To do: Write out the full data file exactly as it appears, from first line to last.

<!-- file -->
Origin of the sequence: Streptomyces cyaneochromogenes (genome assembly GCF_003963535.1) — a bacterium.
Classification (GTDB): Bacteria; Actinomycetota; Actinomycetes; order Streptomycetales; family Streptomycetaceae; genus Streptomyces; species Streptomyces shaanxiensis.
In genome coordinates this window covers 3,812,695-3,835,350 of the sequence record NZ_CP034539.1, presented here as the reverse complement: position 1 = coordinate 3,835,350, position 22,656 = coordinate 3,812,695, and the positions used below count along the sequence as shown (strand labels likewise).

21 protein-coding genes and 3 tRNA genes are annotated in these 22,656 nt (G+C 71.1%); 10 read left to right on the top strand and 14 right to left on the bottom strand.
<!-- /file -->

Origin of the sequence: Streptomyces cyaneochromogenes (genome assembly GCF_003963535.1) — a bacterium.
Classification (GTDB): Bacteria; Actinomycetota; Actinomycetes; order Streptomycetales; family Streptomycetaceae; genus Streptomyces; species Streptomyces shaanxiensis.
In genome coordinates this window covers 3,812,695-3,835,350 of the sequence record NZ_CP034539.1, presented here as the reverse complement: position 1 = coordinate 3,835,350, position 22,656 = coordinate 3,812,695, and the positions used below count along the sequence as shown (strand labels likewise).

21 protein-coding genes and 3 tRNA genes are annotated in these 22,656 nt (G+C 71.1%); 10 read left to right on the top strand and 14 right to left on the bottom strand.